Artificial intelligence in local government: The argument for chatbots

Published on 12/06/2019

4C Strategies, a supplier on our Consultancy Services framework (664), discuss the future of chatbots in the public sector.
Artificial intelligence (AI) is the technology of now. AI is a hot topic as it presents new opportunities for huge forward leaps in technological advancement. AI can learn, and we have the power to teach it. Because of this, there has been ample discussion as of late regarding the potential for AI to be used across a number of industries, including in the public sector.

Before too long, AI and robotics could become commonplace in local government. AI has already been adopted by some of the most forward-thinking councils and is expected to become even more prevalent in the public sector over the coming years.

How artificial intelligence can benefit user experience

There is still a tendency to think of artificial intelligence primarily as a means to increase efficiencies or lower costs. This is absolutely true, of course, but it is also worth considering its capacity to improve user experience.
One silo of the wider AI offering getting a lot of attention of late is chatbots. Chatbots have the capacity to massively improve how millennials relate to and interact with their local councils. Conversational user experiences (for example, Facebook Messenger) are set to explode in a wide range of cases and markets, as they provide the ultimate user experience and breakdown a number of barriers to accessibility. Generation Y loves this technology and will eventually come to expect it from any service, including those within the public sector.
Do chatbots also provide the cost and efficiency benefits commonly associated with artificial intelligence? Of course; automating portions of the council contact centre will free up staff resources, with less time spent answering phone calls and manually chasing up or responding to queries.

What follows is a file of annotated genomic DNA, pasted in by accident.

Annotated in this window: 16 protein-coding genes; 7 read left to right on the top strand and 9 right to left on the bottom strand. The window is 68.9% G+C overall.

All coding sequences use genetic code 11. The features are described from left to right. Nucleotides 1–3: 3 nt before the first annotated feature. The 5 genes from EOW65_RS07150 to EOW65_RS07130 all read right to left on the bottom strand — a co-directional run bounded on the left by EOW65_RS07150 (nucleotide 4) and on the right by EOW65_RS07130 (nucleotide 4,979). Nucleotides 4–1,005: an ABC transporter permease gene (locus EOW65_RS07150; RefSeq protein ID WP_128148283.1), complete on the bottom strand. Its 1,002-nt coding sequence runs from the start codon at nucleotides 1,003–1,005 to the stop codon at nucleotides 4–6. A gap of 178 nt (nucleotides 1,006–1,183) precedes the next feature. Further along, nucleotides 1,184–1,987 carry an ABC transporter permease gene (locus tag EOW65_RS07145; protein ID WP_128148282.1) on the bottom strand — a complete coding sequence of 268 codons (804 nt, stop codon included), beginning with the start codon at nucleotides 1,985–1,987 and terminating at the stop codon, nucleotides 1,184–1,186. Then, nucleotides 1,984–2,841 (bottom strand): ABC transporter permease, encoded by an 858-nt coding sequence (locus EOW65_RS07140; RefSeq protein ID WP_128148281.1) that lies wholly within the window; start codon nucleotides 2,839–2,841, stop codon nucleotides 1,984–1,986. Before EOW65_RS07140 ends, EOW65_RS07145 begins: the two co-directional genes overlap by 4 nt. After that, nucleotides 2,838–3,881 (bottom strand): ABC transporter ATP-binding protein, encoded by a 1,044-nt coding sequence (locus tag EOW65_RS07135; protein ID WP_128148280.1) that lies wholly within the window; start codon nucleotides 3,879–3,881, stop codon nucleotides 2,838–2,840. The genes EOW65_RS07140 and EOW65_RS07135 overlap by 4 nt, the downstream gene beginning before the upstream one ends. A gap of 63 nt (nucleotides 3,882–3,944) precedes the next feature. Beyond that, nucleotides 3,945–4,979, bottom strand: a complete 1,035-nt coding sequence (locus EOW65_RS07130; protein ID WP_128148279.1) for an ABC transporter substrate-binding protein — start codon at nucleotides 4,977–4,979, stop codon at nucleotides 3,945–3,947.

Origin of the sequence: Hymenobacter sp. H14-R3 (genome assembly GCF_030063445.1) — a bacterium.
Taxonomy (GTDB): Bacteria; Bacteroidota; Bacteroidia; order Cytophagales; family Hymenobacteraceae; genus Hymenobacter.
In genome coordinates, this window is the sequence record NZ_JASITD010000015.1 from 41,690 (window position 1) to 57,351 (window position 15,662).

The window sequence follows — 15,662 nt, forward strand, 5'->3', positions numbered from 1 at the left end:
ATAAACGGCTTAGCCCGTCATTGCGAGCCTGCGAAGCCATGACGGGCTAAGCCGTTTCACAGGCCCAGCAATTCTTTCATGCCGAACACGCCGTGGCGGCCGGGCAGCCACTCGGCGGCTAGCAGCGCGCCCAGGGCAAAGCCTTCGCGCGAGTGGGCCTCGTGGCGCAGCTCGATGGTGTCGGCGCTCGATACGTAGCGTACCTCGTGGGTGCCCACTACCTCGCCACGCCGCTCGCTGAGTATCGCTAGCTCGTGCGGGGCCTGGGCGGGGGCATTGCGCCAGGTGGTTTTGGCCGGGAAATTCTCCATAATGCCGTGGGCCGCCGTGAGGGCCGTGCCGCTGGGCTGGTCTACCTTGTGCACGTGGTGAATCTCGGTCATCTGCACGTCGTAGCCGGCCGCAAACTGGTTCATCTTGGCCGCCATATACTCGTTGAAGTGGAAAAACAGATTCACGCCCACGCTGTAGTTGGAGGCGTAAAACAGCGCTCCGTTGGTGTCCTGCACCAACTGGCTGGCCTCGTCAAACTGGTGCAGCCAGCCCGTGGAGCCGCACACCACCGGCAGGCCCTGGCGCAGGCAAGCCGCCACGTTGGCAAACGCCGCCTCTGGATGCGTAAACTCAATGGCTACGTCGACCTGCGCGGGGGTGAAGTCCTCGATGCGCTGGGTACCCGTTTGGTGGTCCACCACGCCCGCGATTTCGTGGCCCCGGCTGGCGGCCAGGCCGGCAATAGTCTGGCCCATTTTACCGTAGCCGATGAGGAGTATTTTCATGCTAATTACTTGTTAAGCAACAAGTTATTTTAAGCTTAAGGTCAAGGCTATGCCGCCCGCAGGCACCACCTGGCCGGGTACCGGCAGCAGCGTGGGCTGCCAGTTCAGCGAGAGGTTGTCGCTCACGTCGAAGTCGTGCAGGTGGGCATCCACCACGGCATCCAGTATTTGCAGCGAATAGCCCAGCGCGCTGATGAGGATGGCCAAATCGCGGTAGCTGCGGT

How might chatbots be utilised within the council contact centre?
Local councils already possess the knowledge base required to power a chatbot capable of answering even the most obscure of questions. Councils will know why people call them, which services are most commonly requested, how to respond to these questions and which services to direct a user to. Fuelled by this knowledge base, a chatbot is able to function based on an “FAQ” deployment delivering pre-defined responses to questions entered by users via existing messenger platforms, such as WhatsApp or Facebook Messenger, or via a dedicated chatbot platform. Based on this, a chatbot will be able to answer not only the simple questions but at least the top 20 most frequently asked questions for each council department, even the particularly tricky ones.

The chatbot should also be able to carry out a number of other functions: authenticating customers prior to the provision of answers, taking payments and supporting the receipt of media such as scanned forms or photos relating to a process or report.
In order to operate on a truly optimised level, the chatbot must be able to detect nuances in language, pre-empt what a customer might ask next, learn from each interaction, and even integrate a customer’s information in order to facilitate further personalisation of services and predictive forecasting.

The future

At present, conversational user interfaces remain at a fairly embryonic stage, but it is expected that they will quickly evolve to facilitate a number of further functions, such as taking council tax payments, providing the user with progress updates on service requests and even becoming the new medium for filling out simple online forms via an automated question and answer process.
If you would like to find out more about 4C and its services or the Consultancy Services framework (664), please click here.

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